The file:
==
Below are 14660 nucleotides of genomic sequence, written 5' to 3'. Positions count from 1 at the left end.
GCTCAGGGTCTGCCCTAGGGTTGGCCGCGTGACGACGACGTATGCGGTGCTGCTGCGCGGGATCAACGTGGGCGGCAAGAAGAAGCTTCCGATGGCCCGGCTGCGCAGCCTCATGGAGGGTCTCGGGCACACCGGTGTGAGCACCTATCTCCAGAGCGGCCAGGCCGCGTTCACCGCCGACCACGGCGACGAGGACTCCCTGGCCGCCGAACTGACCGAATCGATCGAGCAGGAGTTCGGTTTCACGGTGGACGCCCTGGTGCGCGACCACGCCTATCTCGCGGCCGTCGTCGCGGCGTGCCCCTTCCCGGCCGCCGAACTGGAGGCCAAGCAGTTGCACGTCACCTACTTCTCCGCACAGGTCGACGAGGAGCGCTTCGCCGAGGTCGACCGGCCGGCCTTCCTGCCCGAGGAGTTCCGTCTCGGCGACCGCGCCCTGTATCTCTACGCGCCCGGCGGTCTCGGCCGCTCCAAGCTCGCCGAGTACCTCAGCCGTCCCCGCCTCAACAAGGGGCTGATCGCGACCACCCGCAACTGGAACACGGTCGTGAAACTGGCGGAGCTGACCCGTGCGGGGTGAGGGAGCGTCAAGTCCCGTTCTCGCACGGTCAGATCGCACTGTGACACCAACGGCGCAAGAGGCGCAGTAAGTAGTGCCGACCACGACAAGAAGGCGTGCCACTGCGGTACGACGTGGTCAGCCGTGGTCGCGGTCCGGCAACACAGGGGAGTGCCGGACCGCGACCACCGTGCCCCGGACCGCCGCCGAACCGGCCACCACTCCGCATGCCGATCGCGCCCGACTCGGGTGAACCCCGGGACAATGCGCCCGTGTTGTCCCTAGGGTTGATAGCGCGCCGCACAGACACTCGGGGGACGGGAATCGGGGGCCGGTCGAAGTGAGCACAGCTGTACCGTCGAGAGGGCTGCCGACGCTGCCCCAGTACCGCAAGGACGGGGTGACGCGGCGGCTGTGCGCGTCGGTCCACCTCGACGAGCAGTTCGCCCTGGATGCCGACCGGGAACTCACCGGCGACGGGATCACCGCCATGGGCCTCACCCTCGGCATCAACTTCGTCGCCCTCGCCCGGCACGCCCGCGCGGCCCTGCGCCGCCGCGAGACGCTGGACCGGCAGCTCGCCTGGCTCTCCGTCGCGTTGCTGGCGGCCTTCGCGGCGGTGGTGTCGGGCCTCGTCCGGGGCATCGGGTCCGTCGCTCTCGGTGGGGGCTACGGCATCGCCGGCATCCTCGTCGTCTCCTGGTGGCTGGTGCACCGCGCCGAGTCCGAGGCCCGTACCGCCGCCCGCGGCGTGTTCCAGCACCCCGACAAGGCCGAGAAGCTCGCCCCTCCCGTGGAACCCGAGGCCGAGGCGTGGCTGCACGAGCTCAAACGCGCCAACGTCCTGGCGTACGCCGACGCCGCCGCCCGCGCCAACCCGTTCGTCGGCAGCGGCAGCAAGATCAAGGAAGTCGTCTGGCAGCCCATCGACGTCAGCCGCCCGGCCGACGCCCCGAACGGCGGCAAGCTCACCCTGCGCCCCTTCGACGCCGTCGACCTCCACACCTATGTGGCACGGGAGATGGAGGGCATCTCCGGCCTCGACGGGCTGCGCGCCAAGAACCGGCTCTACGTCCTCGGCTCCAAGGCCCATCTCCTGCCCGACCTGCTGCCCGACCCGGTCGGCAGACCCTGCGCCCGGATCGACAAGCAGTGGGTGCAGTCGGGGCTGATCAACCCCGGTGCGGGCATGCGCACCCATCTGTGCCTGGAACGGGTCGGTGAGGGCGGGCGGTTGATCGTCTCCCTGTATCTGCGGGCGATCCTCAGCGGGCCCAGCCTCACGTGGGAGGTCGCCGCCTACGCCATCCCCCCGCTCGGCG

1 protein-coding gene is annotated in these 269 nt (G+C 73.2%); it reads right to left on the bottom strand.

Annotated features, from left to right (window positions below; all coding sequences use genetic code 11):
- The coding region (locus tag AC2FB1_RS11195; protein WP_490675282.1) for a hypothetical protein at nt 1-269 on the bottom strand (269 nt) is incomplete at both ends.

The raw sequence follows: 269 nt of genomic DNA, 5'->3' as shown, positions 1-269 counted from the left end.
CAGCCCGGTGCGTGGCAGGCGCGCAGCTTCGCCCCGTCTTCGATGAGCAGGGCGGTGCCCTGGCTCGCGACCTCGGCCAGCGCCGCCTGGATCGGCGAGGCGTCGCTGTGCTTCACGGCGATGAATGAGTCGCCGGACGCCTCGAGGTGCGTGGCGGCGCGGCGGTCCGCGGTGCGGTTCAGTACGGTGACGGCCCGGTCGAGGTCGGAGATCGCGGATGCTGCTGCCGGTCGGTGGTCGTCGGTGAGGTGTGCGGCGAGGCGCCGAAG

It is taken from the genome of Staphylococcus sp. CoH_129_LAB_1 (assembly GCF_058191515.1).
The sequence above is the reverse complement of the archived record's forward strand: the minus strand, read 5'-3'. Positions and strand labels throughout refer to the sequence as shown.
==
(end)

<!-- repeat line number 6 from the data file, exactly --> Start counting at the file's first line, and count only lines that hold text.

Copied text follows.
The raw sequence follows: 269 nt of genomic DNA, 5'->3' as shown, positions 1-269 counted from the left end.